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Science

The psychology behind a sports comeback

What causes a team to go from relatively weak to nearly invincible when there is a hint of a comeback? German sports psychologist Jeannine Ohlert reveals all.

DW: A team scores a touchdown or a goal and thinks, 'Hey guys, we've actually got a chance here.' And then they suddenly begin playing at 110 percent, they're invincible. What's happening there?

Jeannine Ohlert: I think it has more to do with the team that's leading, which then has a problem. We see that again and again in different sports. In soccer, for example, there was the German national team game against Sweden where they led 4-0 and that ended in a 4-4 tie. Or the German handball team that actually led the entire time during the World Cup, but then still lost to Qatar. And the difficulty, I believe, is simply that at that moment when [they] have such a commanding lead, then very quickly it can happen that [they] mentally check out. That means that it's not the team that's trailing that suddenly gives 120 percent, but rather the team that's actually out in front dropping in their performance. There are actually some studies out now on that. They speak of "collective collapse."

What do those studies show?

The problem is there aren't that many. A colleague of mine is looking into the issue very intensively. He just conducted his first experiments in order to see whether it's somehow socially infectious … meaning a player's feelings are transferred to another. The first [player] thinks, "yeah, this will work out somehow" - and they allow their performance to drop a bit - their feelings and also in their performance. The first studies that have come out show that this is really how it is.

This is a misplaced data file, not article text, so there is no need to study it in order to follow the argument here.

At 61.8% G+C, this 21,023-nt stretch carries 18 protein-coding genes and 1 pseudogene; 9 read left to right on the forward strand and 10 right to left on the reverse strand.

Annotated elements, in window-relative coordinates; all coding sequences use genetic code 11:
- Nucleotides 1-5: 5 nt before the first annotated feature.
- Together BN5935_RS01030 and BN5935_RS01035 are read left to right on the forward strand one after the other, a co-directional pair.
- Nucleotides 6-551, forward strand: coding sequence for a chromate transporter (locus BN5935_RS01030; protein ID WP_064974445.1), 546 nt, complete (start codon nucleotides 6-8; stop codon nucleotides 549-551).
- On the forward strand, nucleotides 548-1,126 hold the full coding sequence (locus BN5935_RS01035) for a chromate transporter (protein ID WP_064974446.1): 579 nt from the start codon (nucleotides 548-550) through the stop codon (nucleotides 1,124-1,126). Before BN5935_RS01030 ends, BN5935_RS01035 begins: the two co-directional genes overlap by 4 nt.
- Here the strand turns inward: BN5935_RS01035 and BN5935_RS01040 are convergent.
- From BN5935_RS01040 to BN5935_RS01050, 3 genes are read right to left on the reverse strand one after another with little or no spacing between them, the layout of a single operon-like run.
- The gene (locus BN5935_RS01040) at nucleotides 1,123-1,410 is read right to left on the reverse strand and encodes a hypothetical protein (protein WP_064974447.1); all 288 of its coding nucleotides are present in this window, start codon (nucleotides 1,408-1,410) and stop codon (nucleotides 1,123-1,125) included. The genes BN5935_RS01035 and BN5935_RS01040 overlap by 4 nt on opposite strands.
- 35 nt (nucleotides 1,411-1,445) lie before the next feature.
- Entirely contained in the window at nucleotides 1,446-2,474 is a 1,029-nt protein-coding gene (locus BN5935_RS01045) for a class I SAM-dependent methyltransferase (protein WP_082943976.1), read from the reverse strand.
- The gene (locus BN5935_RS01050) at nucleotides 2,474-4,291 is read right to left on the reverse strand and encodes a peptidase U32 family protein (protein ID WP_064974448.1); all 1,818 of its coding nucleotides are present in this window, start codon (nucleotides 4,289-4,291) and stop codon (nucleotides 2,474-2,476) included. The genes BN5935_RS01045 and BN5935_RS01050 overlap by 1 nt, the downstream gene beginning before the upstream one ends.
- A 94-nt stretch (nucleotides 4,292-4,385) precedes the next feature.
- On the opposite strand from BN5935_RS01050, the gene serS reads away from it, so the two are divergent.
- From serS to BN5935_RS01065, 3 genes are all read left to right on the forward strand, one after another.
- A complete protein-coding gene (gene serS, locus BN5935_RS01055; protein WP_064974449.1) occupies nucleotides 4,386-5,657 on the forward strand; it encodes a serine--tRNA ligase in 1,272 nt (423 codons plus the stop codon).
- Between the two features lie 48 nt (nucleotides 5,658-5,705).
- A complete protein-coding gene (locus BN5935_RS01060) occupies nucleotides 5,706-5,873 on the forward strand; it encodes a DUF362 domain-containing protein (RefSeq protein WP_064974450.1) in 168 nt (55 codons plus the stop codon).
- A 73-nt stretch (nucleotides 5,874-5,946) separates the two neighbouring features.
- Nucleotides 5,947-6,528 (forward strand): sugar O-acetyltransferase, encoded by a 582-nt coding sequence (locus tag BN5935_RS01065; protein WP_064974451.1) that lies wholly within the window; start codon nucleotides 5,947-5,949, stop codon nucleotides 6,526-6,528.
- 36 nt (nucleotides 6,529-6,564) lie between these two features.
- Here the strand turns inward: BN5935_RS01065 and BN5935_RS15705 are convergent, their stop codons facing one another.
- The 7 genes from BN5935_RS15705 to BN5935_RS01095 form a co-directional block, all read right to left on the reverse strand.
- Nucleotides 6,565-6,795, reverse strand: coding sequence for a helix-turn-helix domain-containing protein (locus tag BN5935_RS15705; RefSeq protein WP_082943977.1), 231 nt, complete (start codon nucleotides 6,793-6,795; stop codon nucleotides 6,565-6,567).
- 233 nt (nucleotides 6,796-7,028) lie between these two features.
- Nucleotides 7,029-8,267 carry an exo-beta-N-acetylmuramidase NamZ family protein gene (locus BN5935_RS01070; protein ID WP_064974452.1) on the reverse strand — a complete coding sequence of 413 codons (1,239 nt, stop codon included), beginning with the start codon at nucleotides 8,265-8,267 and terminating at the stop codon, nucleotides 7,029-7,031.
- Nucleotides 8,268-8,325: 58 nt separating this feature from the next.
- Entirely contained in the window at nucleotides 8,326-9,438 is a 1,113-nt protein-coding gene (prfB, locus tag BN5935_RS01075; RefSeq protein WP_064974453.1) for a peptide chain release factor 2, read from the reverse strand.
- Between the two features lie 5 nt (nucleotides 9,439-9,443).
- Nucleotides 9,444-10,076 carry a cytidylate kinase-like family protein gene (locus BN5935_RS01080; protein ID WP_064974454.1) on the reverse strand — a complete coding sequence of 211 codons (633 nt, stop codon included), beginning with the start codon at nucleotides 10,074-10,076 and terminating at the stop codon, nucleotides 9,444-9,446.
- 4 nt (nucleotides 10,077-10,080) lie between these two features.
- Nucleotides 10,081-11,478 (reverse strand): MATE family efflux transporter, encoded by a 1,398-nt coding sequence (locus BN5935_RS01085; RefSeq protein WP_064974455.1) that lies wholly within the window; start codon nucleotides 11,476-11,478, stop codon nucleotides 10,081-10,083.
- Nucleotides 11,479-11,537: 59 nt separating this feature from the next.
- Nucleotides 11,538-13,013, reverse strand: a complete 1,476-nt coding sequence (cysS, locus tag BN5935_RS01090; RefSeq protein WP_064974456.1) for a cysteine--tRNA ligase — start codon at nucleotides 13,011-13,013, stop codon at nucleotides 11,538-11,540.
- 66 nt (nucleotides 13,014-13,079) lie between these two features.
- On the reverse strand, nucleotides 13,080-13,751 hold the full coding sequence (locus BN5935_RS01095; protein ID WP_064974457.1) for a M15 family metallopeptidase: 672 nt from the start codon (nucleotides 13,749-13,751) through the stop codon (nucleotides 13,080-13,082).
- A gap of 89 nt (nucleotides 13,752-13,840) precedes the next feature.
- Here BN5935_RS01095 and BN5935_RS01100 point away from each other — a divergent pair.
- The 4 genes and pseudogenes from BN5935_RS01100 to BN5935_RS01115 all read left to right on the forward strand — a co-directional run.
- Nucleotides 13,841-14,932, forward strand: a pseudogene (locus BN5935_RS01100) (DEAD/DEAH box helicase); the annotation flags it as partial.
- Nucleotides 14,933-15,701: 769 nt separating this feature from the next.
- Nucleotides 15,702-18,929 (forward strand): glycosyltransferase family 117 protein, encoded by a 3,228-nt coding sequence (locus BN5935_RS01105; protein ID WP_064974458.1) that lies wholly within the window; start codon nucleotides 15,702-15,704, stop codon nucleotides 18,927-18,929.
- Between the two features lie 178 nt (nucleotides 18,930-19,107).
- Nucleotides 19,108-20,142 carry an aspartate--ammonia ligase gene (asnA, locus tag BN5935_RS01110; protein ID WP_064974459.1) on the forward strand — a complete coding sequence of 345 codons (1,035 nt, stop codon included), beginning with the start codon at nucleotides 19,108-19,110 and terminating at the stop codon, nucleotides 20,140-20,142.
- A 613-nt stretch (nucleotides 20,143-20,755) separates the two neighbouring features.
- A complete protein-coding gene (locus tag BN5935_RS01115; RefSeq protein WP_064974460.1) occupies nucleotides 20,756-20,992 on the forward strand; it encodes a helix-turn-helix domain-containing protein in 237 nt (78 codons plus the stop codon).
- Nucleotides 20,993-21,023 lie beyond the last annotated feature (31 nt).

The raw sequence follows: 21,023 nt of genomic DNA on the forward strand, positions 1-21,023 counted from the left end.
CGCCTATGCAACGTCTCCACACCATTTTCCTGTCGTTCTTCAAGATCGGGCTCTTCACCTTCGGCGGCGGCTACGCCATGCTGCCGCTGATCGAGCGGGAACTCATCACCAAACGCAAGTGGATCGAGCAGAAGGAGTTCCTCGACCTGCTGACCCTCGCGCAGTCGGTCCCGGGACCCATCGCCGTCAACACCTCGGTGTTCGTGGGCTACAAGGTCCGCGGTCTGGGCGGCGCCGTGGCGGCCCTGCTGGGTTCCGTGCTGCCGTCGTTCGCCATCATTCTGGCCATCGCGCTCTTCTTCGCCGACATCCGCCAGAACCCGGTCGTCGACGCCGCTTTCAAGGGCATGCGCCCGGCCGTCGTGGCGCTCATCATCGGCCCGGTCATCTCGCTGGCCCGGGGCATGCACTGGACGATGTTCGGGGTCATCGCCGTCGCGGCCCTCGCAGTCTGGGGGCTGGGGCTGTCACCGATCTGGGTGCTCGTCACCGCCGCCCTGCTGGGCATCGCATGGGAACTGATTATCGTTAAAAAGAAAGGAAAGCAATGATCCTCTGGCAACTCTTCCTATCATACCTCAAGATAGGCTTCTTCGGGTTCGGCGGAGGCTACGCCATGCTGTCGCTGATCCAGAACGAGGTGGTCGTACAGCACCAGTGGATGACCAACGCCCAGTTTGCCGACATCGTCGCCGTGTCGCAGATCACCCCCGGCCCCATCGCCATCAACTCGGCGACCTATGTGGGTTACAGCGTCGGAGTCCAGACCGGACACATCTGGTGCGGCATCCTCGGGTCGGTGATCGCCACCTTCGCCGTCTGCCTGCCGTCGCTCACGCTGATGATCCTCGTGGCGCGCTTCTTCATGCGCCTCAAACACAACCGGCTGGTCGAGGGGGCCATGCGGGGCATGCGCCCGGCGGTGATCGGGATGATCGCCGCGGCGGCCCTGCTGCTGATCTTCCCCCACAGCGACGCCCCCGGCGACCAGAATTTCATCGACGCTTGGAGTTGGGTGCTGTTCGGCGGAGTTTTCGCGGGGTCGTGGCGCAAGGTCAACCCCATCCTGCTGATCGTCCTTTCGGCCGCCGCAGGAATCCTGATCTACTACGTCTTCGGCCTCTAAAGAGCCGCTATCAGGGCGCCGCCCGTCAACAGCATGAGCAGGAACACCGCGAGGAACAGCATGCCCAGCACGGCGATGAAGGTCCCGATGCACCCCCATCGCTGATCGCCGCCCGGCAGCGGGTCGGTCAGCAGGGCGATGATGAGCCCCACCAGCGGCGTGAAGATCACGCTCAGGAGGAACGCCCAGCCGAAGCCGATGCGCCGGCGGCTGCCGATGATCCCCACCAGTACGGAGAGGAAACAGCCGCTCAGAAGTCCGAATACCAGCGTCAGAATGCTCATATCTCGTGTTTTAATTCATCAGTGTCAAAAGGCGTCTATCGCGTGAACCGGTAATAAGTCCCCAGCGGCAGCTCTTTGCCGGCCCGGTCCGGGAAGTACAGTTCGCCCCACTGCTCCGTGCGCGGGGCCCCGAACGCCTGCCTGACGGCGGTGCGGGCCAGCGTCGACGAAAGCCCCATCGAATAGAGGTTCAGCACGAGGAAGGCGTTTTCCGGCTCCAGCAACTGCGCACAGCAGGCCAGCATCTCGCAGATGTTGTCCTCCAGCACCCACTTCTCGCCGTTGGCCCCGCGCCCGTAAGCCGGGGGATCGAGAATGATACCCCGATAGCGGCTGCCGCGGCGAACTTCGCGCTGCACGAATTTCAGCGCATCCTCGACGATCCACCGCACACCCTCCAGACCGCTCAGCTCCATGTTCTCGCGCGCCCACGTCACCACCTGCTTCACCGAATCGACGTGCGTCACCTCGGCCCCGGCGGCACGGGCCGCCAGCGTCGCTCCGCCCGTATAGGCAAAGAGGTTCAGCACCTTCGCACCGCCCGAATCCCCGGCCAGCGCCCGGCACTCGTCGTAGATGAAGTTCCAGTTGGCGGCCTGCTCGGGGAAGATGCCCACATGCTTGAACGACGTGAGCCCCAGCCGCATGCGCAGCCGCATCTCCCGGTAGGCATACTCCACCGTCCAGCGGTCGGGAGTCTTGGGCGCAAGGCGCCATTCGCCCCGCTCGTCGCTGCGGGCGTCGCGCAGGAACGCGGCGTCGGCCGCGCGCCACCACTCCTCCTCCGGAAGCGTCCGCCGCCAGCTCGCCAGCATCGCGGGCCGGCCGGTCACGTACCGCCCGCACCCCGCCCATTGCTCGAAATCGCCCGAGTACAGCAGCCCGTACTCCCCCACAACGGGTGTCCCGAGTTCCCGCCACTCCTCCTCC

But couldn't the team holding the lead end up getting gripped by fear that they might lose? An 'uh-oh' moment?

I don't agree … The problem is that when I'm scared, then my "activation" is too high - that's why I can't perform. During moments where I'm scared and my activation is too high, then my entire muscle coordination doesn't function anymore. That we know. The problem is actually in that the players do not have that fear. They instead continue to feel like, 'oh yeah, somehow or another we'll hold on 'til the clock runs out.'

What can teams do to prevent a collective collapse?

What you'd actually need in that situation - and some teams are doing that, if not very many yet - is that you agree upon a sort of "code word" in advance just in case it happens. Something the trainer can call out and where the players then know, "okay, now I have a special assignment again." It has to be agreed upon in advance that as soon as the trainer says this word, then I have to focus on the task I've got. And that could be, for example, staying tighter on my opponent or giving 110 percent in certain situations. That'd be one way to possibly stop [the comeback]. But that's really just more from my experience as a sports psychologist, an idea as to how you could go about it. But it's difficult - it's difficult to put a stop to it.

Jeannine Ohlert is a sports psychologist and scientific researcher at the German Sport University Cologne. She also works with teams as a psychologist and, as a soccer player, has been on both sides of a comeback win.